Call it a mistake. If you’re so inclined, call it what you will on 11 November.
I hope the Public Schools realize that they are competing – that when my clients come to town, they are evaluating which school districts are best, which ones fit best, and which ones will likely best help their future houses hold value and hopefully appreciate. When my clients come to the area, whether Charlottesville, Albemarle, Greene, Nelson or Fluvanna, they ask about the schools. Those with kids, those without kids, those with kids on the way, those who never will have kids. They ask for one reason:
School quality, desirability and marketability impact home prices. You could show me thirty studies with hard empirical data, sourced and peer-reviewed by 73 Nobel Laureates saying that home prices are not affected by schools; and they would all be wrong.
Or more a more definitive statement:
Local school quality is the deciding factor for nearly a quarter of the people shopping for homes. You probably already know that homes near good schools are worth more, but you might not realize that they hold their value better, too.
It has been found that attendance areas with higher school ratings have higher property values, all else constant.
Which leads us to …
… this email last week from the Albemarle CASE group:
Please spread the word about CASE. Citizens of Albemarle Supporting Education is a citizens’ network dedicated to improving accountability and performance in Albemarle County Public Schools. This group was founded to educate the Albemarle community about the 4Ã—4 schedule and semesterization using peer reviewed research. C.A.S.E. seeks to increase transparency and to improve community involvement in local educational policy.
Visit www.albemarlecase.comÂ and sign our petition to save our schools and our house prices!
I have talked to quite a few parents and high schoolers about their perceptions and reactions to the block scheduling, and thought it would be useful to ask the opinion of Champion Tutoring for their perspective, and I received this gracious response:
Thanks for asking. Â It’s been a really interesting year, actually. Â This is my third year at Champion, and our 16th year in business. Â My first two fall seasons echoed earlier trends, basically a huge rush in late August–parents calling in to reserve spots for students who knew they’d need regular 1 on 1 assistance in a core subject. Â So we’d see a boom around early September, and I could barely catch my breath until mid October.
I had expected the new 4×4 to kick this into high gear. Â We armed ourselves for the floodgates, basically (I’m mixing metaphors, I know). Â However, interestingly, we didn’t get that in August/September. Â It’s now, rather than September, when we’re starting to see an increase.
If I had to guess, I’d say parents/students didn’t know what to expect w/ the 4×4? Â So they were waiting to see, and now that things are moving at a really fast pace, they’re seeking the 1 on 1 assistance? Â I would be really interested in hearing your thoughts, as a parent in the thick of the 4×4. Â We really want to do our best to serve our population’s needs–many of our teachers have many years of classroom experience and would love an opportunity to know more specifics about how to help.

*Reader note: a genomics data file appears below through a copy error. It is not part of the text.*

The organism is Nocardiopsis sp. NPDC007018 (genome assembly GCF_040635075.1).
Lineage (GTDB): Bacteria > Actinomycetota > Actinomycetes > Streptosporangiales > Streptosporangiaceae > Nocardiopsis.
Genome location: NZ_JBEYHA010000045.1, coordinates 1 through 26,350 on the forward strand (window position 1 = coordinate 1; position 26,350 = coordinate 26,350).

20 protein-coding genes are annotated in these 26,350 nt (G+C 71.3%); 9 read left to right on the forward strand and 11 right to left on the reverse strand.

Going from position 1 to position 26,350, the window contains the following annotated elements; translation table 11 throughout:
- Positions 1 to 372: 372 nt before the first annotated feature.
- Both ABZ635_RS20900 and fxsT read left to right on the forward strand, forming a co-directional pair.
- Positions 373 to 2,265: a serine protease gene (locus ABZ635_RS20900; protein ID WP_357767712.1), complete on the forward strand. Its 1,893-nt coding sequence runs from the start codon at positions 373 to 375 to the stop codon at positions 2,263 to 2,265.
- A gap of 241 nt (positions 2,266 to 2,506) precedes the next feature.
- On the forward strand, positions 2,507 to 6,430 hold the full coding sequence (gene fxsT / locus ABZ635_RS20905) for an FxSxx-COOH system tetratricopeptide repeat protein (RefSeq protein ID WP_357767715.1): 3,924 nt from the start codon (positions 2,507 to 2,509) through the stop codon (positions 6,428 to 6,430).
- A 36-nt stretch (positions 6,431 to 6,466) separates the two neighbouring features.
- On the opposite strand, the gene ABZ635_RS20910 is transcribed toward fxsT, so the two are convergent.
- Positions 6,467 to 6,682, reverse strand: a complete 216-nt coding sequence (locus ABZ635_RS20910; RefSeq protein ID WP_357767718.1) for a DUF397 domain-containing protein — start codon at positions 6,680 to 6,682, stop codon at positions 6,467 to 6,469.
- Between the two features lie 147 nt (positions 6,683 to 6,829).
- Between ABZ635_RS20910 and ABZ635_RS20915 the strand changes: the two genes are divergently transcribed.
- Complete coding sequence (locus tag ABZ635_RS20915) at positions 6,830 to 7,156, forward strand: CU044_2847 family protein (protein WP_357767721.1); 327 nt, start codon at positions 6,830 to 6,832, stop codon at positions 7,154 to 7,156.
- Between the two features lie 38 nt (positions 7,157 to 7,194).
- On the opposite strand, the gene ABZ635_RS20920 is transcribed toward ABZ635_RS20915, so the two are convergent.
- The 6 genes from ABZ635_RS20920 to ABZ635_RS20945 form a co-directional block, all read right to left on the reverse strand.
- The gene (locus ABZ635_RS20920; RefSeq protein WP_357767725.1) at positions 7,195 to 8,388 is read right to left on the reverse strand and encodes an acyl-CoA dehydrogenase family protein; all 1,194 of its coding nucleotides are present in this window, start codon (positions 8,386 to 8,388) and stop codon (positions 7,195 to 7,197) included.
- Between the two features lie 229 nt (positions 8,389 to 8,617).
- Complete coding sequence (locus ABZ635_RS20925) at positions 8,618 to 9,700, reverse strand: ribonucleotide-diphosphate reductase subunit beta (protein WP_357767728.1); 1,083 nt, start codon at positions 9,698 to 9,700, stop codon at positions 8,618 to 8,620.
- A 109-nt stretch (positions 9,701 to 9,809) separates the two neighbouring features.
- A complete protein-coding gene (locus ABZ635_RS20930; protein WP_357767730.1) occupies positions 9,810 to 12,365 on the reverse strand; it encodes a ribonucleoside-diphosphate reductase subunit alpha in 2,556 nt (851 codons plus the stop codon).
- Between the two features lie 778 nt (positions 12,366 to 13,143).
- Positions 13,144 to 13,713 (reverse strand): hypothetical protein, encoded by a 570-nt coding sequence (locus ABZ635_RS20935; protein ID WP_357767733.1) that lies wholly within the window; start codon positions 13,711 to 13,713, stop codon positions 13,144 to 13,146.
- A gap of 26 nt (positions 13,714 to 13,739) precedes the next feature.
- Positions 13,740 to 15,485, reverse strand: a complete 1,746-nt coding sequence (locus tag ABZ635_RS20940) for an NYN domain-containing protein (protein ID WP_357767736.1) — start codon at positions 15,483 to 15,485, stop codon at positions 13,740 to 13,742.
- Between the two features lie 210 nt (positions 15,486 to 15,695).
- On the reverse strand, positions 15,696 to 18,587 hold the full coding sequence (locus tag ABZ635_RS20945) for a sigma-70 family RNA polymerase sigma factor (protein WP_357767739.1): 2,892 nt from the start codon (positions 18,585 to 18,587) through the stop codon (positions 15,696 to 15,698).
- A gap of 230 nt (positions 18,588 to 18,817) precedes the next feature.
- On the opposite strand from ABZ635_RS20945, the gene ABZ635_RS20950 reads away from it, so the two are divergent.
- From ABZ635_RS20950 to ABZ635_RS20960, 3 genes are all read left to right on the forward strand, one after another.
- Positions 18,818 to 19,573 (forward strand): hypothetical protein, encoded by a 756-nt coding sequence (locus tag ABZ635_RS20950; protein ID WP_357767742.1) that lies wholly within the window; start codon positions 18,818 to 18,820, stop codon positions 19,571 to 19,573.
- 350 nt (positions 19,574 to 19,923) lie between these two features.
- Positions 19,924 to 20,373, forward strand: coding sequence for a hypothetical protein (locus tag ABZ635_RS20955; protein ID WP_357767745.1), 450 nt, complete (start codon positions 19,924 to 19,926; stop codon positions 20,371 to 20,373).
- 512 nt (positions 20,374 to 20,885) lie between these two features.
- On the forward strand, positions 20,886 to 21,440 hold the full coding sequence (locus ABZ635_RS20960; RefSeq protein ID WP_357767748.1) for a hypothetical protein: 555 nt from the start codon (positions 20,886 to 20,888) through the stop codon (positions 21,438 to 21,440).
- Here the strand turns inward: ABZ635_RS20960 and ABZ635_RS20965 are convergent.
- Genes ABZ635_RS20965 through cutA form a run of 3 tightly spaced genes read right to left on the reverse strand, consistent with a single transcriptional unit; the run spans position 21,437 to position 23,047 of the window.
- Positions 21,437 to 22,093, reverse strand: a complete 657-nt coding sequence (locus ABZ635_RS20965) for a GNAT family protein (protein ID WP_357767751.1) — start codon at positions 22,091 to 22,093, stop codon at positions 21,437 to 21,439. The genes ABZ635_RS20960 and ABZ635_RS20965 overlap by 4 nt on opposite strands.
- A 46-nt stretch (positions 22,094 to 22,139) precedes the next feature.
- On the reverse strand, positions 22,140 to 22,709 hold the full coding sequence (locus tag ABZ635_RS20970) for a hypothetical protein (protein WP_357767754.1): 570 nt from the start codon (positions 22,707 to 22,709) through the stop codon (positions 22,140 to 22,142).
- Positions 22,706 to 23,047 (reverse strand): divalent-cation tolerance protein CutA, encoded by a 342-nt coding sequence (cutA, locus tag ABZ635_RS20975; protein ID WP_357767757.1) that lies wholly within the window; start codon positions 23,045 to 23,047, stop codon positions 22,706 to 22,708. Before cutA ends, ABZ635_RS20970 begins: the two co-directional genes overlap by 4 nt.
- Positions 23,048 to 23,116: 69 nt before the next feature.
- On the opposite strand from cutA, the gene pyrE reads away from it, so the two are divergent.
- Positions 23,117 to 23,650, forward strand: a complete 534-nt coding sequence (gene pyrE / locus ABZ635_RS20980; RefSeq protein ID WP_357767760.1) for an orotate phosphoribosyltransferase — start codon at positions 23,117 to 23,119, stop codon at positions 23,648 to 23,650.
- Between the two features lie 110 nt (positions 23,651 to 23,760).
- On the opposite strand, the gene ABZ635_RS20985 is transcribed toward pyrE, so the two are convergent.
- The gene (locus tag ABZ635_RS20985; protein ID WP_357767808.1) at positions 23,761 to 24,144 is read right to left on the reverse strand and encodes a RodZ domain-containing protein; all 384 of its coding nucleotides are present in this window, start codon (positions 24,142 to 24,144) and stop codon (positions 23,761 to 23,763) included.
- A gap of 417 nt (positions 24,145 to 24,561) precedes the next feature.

I have been asked before to comment on the block schedule “from a Realtor’s perspective” and here is my comment:
From my point of view, the teachers are overworked and not able to teach effectively. The students are overworked and not learning as effectively as they could or should and are not given the attention that they need. From our personal experience, we are extremely reluctant to miss a day of school, as there is very little chance of ever recapturing what was taught on that day – there is too much information and too little time at school.
The media tends to pile on to a story, but there seems to be little defense being put forth from Albemarle County Schools, although I know they are trying their absolute best.
Carmen Garcia, the mother of one student at Western and two at Henley (where she serves as PTO vice president), said she called former School Board member Brian Wheeler about the schedule policy change last spring. â€œMy intuition said this doesn’t sound right. Wheeler said that this is what the experts were telling them to do, but he couldn’t explain it. He said there wasn’t going to be a vote. Then they rushed adoption without a public hearing. I read about it in the paper the next morning. It made me mad. Once school started and reality hit, we had to organize. Many parents tell me they are angry about the policy but feel powerless to change it.â€
School administrators argued the schedule shift would save $800,000 by allowing 13 teachers to be cut without adding to class sizes. The 4Ã—4 compresses classes that are traditionally yearlong into one semester. It was a speed-up-the-line move on some teachers who now have to teach six classes a year for their pay rather than five. Some teachers at Western Albemarle, admitting to feeling miserable but helpless, said they wouldn’t sign the CASE petition out of fear of reprisal from administrators.
A slew of parents sent the School Board angry letters, obtained by The Daily Progress through the Freedom of Information Act. They contended that they should not have been cut out of the decision-making process. Many parents said they first heard of the idea from a news article â€” after the School Board approved the schedule.
â€œI see no clear justification for this program, which has been abandoned by many other school systems,â€ said parent Mark Echelberger. Invoking Mr. Smith Goes to Washington, he added, â€œI fear teachers and students have been left standing on the shore.â€